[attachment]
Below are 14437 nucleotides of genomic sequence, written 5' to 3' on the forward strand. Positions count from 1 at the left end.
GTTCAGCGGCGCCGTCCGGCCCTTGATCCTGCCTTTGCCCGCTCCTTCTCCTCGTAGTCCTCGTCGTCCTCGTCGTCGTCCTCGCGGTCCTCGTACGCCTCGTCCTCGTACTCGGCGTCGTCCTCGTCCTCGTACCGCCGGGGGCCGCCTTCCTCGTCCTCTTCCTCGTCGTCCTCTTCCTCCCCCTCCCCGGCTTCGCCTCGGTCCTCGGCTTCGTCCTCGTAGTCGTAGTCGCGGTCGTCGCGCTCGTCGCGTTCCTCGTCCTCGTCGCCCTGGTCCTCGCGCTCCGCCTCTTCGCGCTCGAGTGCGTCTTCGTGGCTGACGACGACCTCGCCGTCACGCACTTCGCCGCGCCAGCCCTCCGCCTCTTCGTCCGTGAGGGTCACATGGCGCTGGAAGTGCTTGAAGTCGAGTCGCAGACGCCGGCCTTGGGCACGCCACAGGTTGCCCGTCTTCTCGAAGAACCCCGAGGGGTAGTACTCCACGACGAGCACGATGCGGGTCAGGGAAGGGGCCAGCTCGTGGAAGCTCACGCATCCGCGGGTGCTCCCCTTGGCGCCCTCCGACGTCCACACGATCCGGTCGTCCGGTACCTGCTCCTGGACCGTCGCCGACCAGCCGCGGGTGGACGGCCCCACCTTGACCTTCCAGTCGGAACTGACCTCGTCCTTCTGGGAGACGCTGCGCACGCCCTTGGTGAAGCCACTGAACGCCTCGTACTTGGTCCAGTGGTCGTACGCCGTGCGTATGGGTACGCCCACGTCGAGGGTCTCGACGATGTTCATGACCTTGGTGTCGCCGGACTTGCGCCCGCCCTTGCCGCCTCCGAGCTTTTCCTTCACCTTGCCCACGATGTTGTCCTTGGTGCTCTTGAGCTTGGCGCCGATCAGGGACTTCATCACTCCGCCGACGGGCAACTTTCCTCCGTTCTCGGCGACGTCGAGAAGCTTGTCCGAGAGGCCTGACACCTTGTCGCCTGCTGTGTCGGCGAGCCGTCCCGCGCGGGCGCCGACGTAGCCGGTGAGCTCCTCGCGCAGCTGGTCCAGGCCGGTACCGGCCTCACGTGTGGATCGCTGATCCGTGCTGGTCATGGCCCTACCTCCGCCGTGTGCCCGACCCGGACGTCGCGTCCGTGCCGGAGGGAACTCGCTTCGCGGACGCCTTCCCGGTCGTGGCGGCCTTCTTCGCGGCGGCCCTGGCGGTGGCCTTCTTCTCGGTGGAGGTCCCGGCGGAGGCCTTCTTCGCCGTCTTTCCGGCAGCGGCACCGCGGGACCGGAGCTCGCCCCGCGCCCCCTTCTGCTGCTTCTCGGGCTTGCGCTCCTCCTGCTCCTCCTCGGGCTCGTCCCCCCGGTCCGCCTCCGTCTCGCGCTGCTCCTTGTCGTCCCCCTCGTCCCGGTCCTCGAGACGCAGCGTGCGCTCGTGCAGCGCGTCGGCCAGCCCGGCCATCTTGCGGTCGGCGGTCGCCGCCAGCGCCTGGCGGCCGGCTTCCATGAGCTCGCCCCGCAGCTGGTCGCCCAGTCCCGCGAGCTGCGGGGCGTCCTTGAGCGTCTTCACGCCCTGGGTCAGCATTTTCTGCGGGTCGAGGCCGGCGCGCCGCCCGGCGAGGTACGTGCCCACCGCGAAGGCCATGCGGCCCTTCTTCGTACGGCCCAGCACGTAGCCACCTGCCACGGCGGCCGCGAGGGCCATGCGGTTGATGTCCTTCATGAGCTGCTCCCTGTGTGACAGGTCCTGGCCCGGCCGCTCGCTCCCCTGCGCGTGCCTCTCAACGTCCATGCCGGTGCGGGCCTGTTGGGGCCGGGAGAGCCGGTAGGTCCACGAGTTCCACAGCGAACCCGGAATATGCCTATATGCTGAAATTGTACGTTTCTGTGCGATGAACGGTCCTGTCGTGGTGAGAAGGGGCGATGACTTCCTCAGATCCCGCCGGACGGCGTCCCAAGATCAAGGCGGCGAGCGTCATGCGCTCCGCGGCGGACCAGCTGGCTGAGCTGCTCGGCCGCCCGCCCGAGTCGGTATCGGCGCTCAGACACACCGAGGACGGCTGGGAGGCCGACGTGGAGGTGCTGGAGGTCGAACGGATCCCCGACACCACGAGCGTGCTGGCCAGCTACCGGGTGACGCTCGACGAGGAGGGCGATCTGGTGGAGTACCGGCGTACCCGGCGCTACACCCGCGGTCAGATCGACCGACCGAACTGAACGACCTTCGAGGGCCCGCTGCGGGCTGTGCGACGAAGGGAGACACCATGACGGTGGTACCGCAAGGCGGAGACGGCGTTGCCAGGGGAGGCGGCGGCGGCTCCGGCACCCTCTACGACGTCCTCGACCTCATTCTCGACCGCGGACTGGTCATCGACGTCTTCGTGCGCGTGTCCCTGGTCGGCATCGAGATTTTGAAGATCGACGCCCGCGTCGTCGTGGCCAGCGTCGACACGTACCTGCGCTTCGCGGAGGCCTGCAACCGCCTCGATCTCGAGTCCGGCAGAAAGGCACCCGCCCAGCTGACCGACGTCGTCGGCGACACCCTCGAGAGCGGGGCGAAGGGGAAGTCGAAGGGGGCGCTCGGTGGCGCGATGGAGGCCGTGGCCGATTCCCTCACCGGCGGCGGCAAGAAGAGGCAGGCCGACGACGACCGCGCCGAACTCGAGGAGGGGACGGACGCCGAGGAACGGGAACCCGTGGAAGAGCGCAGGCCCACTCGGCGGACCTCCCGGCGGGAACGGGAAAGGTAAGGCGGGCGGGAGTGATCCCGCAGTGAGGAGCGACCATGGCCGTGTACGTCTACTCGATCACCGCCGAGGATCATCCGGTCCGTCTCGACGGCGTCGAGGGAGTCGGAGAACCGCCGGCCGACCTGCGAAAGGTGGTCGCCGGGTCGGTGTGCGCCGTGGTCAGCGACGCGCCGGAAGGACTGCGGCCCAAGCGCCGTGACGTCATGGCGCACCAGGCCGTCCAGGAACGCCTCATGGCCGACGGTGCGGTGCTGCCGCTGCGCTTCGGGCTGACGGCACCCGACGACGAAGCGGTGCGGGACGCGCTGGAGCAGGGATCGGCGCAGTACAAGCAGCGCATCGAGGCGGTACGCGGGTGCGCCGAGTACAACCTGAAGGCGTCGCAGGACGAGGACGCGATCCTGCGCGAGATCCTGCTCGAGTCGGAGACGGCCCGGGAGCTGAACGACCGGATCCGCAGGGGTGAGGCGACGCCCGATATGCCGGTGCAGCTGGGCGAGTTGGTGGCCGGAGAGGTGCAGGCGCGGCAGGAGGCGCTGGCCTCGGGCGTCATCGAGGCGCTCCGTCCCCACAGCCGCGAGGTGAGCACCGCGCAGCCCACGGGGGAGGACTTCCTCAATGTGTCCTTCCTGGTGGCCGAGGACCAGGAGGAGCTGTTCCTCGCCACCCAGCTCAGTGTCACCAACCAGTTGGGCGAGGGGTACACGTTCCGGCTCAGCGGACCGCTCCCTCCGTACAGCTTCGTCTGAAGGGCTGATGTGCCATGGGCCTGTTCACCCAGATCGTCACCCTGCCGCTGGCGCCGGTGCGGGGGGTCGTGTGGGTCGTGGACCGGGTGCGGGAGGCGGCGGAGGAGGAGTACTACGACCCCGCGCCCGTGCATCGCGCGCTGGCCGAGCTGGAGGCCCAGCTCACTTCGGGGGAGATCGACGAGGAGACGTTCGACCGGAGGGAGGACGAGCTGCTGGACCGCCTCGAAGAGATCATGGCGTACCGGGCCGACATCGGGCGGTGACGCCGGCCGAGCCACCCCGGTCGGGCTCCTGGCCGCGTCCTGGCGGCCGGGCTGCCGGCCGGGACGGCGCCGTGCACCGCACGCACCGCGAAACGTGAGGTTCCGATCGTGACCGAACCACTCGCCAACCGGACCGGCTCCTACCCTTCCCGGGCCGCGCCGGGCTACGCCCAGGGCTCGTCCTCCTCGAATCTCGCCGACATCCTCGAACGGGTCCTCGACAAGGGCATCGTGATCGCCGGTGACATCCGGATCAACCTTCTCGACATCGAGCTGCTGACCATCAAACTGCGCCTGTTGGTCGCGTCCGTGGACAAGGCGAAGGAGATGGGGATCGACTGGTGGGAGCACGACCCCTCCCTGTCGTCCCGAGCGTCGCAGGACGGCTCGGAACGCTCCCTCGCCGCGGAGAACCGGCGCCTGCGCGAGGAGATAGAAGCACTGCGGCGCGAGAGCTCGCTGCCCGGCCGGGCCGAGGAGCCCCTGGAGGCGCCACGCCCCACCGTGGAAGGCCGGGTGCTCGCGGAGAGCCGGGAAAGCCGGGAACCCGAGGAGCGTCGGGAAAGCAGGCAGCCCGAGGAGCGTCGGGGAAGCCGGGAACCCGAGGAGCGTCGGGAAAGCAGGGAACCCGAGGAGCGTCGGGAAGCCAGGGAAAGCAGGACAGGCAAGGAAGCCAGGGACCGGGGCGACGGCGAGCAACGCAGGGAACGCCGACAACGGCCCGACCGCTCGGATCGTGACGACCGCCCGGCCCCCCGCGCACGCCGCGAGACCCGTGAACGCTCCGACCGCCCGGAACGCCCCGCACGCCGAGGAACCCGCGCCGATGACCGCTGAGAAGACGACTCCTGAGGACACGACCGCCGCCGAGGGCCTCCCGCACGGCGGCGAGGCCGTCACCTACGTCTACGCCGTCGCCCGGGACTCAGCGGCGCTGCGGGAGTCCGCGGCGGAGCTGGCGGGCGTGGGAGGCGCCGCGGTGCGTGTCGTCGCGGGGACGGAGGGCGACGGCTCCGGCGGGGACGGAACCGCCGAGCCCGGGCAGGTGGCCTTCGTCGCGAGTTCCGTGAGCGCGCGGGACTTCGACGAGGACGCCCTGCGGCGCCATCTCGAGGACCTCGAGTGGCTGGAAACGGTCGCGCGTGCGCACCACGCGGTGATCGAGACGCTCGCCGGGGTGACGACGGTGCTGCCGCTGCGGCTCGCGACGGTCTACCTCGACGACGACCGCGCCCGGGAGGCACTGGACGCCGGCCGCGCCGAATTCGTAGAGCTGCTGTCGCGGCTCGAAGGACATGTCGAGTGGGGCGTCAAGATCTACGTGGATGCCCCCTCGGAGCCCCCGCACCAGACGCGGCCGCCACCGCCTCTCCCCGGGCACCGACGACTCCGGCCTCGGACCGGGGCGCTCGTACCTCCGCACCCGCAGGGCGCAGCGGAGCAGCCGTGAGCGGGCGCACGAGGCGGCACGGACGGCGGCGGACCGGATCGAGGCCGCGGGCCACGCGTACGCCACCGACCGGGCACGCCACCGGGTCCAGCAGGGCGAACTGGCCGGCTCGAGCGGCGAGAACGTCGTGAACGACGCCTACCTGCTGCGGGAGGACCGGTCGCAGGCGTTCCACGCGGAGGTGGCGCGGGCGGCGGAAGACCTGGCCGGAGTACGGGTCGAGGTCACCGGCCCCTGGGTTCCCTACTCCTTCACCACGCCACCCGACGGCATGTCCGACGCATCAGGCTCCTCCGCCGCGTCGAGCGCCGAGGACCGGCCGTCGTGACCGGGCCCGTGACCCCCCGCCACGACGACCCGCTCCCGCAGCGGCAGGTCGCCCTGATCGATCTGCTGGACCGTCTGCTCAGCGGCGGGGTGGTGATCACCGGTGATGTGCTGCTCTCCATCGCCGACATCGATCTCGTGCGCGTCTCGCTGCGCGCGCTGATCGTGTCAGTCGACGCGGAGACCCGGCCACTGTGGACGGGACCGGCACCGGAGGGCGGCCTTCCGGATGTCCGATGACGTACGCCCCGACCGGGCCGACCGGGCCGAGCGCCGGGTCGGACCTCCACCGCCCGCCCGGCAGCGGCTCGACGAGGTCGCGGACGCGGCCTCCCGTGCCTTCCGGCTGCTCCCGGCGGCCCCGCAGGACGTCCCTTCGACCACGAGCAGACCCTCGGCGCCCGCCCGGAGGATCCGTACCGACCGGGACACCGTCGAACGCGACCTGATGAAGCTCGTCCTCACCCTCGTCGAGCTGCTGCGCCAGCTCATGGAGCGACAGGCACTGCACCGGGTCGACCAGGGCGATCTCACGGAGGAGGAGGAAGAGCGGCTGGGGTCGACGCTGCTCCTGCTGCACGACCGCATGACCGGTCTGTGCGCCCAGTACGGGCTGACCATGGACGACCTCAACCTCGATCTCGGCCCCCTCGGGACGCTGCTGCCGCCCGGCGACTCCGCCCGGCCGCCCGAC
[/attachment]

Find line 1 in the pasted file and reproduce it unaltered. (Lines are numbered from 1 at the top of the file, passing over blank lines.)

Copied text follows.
Below are 14437 nucleotides of genomic sequence, written 5' to 3' on the forward strand. Positions count from 1 at the left end.